When you’re as prominent as the Cases, the governor will come to your party.
“Our hope is that you can do for Virginia wine what you did for the Internet,” Gov. Bob McDonnell told the AOL co-founder before a crowd in the winery’s freshly remodeled tasting room in Madison County, north of Charlottesville.
The governor and first lady, Maureen McDonnell, have been tireless champions of Virginia’s wine industry throughout the commonwealth and on trade missions around the world. McDonnell even walked fearlessly into the lion’s den last year when he hosted a tasting of Virginia wines for the wine trade and media in San Francisco.
But McDonnell has only 16 more months in office and, under Virginia law, can not run for re-election. After he leaves Richmond, the unofficial mantle of ambassador for Virginia wine may fall to Jean Case.
Shortly after the Cases bought the bankrupt Sweely Estate winery last year, Jean Case outlined to me an ambitious plan to boost the state’s wine industry in the eyes of consumers, sommeliers and retailers throughout the region. By promoting not just her own wines but those she considers the best of Virginia, she said she hopes to make the market aware of the potential quality of Virginia vino.
“People ask if I’m on the payroll because I champion Virginia,” Jean Case told a small gathering of wine bloggers before the governor’s arrival on Saturday. “But many years ago when Steve and I went to a wine festival and tried our first Virginia wine — well, it wasn’t good. So we didn’t come back to Virginia wine for many years.”
They changed that impression a few years ago when visiting wineries during a Charlottesville vacation. “We were blown away, and we wondered why doesn’t the world know about this?” she said.
After purchasing the property, the Cases closed Sweely Estate to the public while they remodeled the tasting room. They reopened in June as Early Mountain Vineyards, offering not just their own releases but also wines from “partner” wineries selected by retail veteran Michelle Gueydan, who acts as Early Mountain’s “sommelier.” The tasting room also offers excellent charcuterie, sandwiches and small plates that feature local ingredients.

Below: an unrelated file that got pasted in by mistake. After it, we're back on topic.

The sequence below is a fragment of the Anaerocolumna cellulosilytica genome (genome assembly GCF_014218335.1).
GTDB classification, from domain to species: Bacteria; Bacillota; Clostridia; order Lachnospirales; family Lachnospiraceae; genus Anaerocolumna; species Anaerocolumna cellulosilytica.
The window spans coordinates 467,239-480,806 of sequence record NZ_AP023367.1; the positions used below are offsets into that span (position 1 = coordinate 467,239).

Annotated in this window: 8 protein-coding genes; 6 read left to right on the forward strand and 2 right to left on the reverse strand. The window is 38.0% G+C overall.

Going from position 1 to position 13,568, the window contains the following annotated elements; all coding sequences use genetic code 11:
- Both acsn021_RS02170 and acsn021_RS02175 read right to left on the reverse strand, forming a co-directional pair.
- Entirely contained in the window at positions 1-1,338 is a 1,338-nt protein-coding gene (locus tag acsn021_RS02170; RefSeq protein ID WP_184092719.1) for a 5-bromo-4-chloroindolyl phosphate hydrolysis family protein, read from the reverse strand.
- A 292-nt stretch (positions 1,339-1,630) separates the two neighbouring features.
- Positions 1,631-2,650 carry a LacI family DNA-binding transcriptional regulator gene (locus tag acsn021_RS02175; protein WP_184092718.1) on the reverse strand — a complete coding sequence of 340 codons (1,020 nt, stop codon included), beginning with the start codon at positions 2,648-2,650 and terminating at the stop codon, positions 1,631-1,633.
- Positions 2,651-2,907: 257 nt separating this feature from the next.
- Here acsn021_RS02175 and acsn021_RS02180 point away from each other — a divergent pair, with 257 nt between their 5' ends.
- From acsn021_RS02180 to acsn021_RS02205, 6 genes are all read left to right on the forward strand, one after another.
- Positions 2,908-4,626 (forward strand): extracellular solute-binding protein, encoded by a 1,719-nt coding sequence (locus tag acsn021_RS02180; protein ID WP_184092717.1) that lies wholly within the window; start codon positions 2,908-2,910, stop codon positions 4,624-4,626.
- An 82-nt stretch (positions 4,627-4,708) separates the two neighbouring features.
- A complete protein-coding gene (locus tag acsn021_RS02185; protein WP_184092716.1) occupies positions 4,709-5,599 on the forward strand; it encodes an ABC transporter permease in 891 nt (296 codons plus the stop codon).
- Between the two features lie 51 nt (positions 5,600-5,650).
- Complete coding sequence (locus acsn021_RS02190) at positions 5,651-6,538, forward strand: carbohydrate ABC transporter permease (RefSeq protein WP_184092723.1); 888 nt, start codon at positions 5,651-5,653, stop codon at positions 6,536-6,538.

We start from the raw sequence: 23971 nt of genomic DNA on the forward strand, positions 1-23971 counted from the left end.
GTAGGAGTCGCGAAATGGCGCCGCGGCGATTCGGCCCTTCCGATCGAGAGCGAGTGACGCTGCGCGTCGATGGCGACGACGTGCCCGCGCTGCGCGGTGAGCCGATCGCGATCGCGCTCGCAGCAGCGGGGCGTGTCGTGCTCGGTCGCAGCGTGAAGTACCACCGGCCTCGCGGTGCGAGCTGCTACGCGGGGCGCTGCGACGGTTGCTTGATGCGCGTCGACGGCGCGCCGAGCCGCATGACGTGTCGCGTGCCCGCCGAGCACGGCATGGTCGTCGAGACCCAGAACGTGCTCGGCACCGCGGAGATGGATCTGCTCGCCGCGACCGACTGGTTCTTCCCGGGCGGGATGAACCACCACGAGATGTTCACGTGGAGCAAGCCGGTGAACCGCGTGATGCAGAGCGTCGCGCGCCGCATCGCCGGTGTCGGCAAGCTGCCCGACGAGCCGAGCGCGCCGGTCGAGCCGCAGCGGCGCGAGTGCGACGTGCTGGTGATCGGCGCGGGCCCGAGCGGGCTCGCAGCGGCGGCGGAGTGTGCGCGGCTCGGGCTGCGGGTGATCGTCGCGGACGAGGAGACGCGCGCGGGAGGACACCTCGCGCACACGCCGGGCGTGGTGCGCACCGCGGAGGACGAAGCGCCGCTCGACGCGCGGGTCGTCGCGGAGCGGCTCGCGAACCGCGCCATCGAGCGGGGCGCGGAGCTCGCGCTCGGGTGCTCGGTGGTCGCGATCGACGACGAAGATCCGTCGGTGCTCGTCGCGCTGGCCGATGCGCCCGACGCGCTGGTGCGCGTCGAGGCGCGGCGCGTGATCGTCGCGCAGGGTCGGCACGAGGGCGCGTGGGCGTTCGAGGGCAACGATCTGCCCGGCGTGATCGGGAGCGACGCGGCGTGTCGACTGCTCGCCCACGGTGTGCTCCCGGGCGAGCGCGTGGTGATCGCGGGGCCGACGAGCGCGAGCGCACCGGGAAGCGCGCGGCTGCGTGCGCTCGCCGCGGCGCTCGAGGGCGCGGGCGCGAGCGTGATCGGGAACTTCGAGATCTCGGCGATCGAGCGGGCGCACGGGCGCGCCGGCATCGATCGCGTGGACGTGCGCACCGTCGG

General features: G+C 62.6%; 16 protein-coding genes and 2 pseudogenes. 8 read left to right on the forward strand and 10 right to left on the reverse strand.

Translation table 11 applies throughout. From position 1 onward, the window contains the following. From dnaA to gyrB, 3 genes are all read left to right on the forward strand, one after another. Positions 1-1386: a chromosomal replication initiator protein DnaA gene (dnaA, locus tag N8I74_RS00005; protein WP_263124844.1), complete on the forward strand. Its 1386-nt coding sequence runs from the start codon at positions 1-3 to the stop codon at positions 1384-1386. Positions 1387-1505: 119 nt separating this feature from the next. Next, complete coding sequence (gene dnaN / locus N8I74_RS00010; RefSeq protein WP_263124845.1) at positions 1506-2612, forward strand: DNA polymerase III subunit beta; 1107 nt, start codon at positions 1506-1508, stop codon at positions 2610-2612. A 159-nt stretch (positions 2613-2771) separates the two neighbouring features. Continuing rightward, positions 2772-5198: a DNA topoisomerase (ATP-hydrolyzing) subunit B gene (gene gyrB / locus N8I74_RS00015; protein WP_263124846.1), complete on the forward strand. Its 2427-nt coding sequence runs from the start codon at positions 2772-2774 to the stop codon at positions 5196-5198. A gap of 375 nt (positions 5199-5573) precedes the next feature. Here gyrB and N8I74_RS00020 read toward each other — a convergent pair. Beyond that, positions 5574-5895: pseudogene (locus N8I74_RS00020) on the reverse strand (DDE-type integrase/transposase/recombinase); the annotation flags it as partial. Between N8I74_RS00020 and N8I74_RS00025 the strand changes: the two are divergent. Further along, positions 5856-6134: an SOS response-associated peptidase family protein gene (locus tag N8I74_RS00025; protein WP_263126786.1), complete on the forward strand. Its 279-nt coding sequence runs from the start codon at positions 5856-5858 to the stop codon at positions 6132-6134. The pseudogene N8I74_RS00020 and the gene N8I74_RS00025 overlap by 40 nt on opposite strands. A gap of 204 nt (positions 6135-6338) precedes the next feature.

The initial winery partners are Ankida Ridge, Barboursville, Breaux, Chatham, King Family, Linden and Thibaut-Janisson. Now, Barboursville and Breaux are established wineries that don’t need help marketing their products. Ankida Ridge, however, is a new small-production family winery located on a steep mountain between Charlottesville and Lynchburg, without a tasting room to welcome visitors. Chatham is located on the Eastern Shore, far from the usual winery tourist traffic. For small wineries like these, Early Mountain’s Best of Virginia program offers a chance to reach consumers — and consumers can try some wines that would be hard to find otherwise.
Steve Case acknowledged some in the industry were skeptical that Early Mountain was sincere in wanting to help promote other producers’ wines. He said he had no illusions that the winery’s effort would be easy.
“We know this is a business that requires perseverance, and we are in it for the long run,” he said. “When we started America Online 27 years ago, only about 3 percent of Americans were online, and for an average of about an hour a week. People thought we were crazy.”
(Current Early Mountain releases include the crisp 2011 pinot gris and an excellent 2011 chardonnay, as well as an elegant 2008 merlot. The winemaker is Frantz Ventre, who also made the wines under the previous owners.)